In evaluating superiority, courts often consider the four factors listed in Rule 23(b)(3): "(A) the class members' interests in individually controlling the prosecution or defense of separate actions; (B) the extent and nature of any litigation concerning the controversy already begun by or against class members; (C) the desirability or undesirability of concentrating the litigation of the claims in the particular forum; and (D) the likely difficulties in managing a class action." Fed.R.Civ.P. 23(b)(3); see Newberg on Class Actions § 4:64 (5th ed.).

Because the Court concluded that the Late Pay Class did not meet the predominance requirement, there is no need to address superiority. The Court therefore analyzes only the Money Network Paycard Class.

There are several advantages to class litigation in this case. First, significant common questions can be resolved without every PetSmart employee presenting an individual claim. The Court disagrees with PetSmart that California Berman hearings can provide a better vehicle for resolution of these claims. Berman hearings are a form of administrative relief permitting an employee to file an administrative wage claim against an employer. See Sonic-Calabasas A, Inc. v. Moreno, 57 Cal.4th 1109, 1128 (2013). Although Berman hearings have the advantage of efficiency and affordability, there are several significant disadvantages. See Bell v. Farmers Ins. Exch., 115 Cal.App.4th 715, 745 (2004). Berman hearings are still individual, do not provide the opportunity for attorneys' fees (and thus limit plaintiffs' access to counsel), and can present a risk of overburdening the DLSE. Id. In this case, the efficiency interests of resolving a large number of issues simultaneously outweigh any advantage that individual Berman hearings present.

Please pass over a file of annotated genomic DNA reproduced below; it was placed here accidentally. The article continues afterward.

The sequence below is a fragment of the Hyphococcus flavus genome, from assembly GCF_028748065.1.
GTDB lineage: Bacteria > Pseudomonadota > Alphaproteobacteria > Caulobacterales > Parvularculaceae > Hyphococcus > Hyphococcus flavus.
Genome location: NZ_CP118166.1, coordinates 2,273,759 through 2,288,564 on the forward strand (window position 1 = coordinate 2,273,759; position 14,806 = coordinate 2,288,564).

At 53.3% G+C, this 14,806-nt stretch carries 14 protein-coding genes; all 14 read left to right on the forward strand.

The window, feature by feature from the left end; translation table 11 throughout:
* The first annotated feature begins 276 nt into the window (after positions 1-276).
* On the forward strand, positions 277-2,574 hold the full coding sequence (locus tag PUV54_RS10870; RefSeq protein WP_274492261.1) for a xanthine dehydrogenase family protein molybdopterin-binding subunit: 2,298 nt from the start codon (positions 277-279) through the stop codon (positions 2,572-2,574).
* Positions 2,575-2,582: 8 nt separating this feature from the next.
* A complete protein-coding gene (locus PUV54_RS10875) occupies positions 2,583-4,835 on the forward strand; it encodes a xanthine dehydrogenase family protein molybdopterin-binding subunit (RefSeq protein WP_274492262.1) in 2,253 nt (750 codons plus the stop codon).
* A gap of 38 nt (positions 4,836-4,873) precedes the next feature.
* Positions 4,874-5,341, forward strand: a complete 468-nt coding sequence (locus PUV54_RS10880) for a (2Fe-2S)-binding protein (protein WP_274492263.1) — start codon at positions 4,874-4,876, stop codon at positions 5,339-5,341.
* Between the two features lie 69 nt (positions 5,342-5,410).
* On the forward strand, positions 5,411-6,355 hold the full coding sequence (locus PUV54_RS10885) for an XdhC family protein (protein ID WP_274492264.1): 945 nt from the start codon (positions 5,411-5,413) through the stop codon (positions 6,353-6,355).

The Court also rejects PetSmart's contention that participation in the Moore settlement would provide an alternative to the instant lawsuit. The Moore settlement does not address the propriety of the money paycard kits. Any possible overlap with the Moore suit through the Late Pay Class is now extinguished, and putative class members cannot recover anything for PetSmart's potentially improper payment methods through the Moore settlement. The Court finds that trial management questions are not overwhelming and that class litigation is the superior method of litigation for the claims of the Money Network Paycard Class.

IV. Disposition

In light of the foregoing, the Court GRANTS IN PART Plaintiff's motion and certifies the Money Network Paycard Class.

The Court DENIES IN PART Plaintiff's motion and denies certification of the Late Pay Class.

The Court appoints Mr. Huyn and Mr. Lee as class counsel.